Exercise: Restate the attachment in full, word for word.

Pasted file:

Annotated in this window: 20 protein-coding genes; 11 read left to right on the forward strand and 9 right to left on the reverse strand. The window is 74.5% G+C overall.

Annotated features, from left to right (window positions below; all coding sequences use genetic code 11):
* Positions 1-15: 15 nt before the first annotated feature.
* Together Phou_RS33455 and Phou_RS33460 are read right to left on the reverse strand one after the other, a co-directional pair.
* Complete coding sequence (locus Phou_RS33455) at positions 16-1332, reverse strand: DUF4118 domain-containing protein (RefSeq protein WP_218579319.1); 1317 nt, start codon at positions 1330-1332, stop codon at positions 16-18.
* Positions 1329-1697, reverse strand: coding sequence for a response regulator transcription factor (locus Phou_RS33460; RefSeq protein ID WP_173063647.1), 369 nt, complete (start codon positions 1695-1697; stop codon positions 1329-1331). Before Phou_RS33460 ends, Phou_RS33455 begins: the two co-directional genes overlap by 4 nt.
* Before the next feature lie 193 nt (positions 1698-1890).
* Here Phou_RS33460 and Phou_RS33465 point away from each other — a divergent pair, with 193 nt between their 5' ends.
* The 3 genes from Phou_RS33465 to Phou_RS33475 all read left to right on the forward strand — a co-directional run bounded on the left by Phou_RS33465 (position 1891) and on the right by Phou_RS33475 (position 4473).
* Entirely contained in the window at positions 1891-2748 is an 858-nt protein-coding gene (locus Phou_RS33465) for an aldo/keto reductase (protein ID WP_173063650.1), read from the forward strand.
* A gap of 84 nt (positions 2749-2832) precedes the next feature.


Annotated in this window: 20 protein-coding genes; 11 read left to right on the forward strand and 9 right to left on the reverse strand. The window is 74.5% G+C overall.

Annotated features, from left to right (window positions below; all coding sequences use genetic code 11):
* Positions 1-15: 15 nt before the first annotated feature.
* Together Phou_RS33455 and Phou_RS33460 are read right to left on the reverse strand one after the other, a co-directional pair.
* Complete coding sequence (locus Phou_RS33455) at positions 16-1332, reverse strand: DUF4118 domain-containing protein (RefSeq protein WP_218579319.1); 1317 nt, start codon at positions 1330-1332, stop codon at positions 16-18.
* Positions 1329-1697, reverse strand: coding sequence for a response regulator transcription factor (locus Phou_RS33460; RefSeq protein ID WP_173063647.1), 369 nt, complete (start codon positions 1695-1697; stop codon positions 1329-1331). Before Phou_RS33460 ends, Phou_RS33455 begins: the two co-directional genes overlap by 4 nt.
* Before the next feature lie 193 nt (positions 1698-1890).
* Here Phou_RS33460 and Phou_RS33465 point away from each other — a divergent pair, with 193 nt between their 5' ends.
* The 3 genes from Phou_RS33465 to Phou_RS33475 all read left to right on the forward strand — a co-directional run bounded on the left by Phou_RS33465 (position 1891) and on the right by Phou_RS33475 (position 4473).
* Entirely contained in the window at positions 1891-2748 is an 858-nt protein-coding gene (locus Phou_RS33465) for an aldo/keto reductase (protein ID WP_173063650.1), read from the forward strand.
* A gap of 84 nt (positions 2749-2832) precedes the next feature.